Sometimes beauty roars. It stares right at you – an immense chasm of Grand Canyon, billions of years in the making. Or a vast expanse of the Pacific pushing its grandeur towards the shore, wave after rolling wave. It towers over you like giant sequoias or imposing cliffs of the Rockies. This is the kind of beauty that overpowers, overwhelms, humbles. It reminds us how tiny we, humans, are.
But there are times when beauty whispers. It requires listening intently not only with our ears but every fibre of our beings. It demands that we look closely – the kind of gaze that radiates right from our core. This beauty tells of nature’s attention to detail, reminds how much work has gone into creating those perfect lines and curves.
We are nearing the end of Isabel East Side Trail at Hockley Valley Provincial Nature Reserve when vigorous splashing coming from the creek stops us in our tracks. This is not our first time on this trail. In fact, this park just north of Orangeville has become a bit of a fall-back microadventure destination for those times when I fail to do research and find a new place to visit. This is one of those times.
What are the first signs of spring you usually look for? Tree branches swelling with buds, dainty flowers poking their delicate heads through last year’s leaves, that cheerful bird twitter in the morning. How about rushing waterfalls? Or better yet ankle-deep, thick mud. We certainly encountered a lot of the latter on our most recent microadventure.
Spring, when rivers are at their fullest after the snowmelt, is the best time for waterfall chasing. And with Hamilton, the waterfall capital of the world, located less than an hour away, finding one is never a problem. (Although deciding on which of its 100 tumbling water features to visit can sometimes present a dilemma). Then, once we enjoy the sight and sound of rushing water, we find Bruce Trail or one of its tributaries, which are always bound to be somewhere nearby, and set out on a hike.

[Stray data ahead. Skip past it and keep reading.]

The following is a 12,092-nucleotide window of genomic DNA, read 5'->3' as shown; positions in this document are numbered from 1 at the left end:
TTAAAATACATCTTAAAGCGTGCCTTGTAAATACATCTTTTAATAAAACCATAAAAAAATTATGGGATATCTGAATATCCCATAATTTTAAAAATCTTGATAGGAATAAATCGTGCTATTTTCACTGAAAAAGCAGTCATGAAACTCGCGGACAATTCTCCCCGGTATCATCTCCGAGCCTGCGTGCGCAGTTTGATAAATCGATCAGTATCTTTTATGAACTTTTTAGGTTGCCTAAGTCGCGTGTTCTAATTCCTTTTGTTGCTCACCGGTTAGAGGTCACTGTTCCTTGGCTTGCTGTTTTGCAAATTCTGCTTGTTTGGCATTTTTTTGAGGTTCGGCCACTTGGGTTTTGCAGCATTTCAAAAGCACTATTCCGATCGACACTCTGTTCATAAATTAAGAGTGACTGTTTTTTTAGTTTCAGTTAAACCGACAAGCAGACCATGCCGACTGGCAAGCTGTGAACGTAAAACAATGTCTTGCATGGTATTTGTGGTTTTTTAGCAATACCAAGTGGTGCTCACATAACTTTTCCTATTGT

Our most recent microadventure took us to Smokey Hollow Falls, also known as Grindstone, Waterdown or Great Falls Continue reading
I haven’t posted anything in the past couple of months. Our four-week trip turned into a lengthy vacation from all things Internet, and with planning, preparing, packing and unpacking, there was little time to write and post updates. Now, back home with both my camera memory card and the one inside my head filled to the brim, I am slowly making my way through all the experiences. That may take some time so in the meantime here is a post I wrote right before we left but never got a chance to publish.
What’s your idea of a perfect birthday celebration? Mine usually starts with a sunrise. Continue reading
For me, the forest has always been a magical place. Not a scary locale of many fairy-tales and horror films, but rather a trove of endless wonders. As a child I spent many summer days wandering through the woods behind my grandparents’ house, listening to the trees whisper to each other, their branches touching tenderly up above, their roots in a tight embrace breaking through the ground under my feet. What thoughts ran through their trunks, I wondered. What dreams nestled in their canopies?
Recently, I’ve been guilty of allowing myself to fall into the same home-work cycle, at times feeling like an android host in Westworld, going through the same narrative loop and desperately wishing for the writers to introduce a new twist to my story. Weekend microadventures slowly gave way to other engagements and fickle spring weather. The month of April got compressed into a blur, and no matter how much I tried to grab at its edges to stretch it out just a little bit, it kept slipping away leaving me craving greenery and silence. So when a work event came up in Hamilton, I used the opportunity to stay behind and do some hiking.
What is the first thing that springs to mind when it comes to fall? I usually think about change. Not only the obvious fall colours but also the way nature slows down and the hush that coats the earth as it prepares for winter slumber.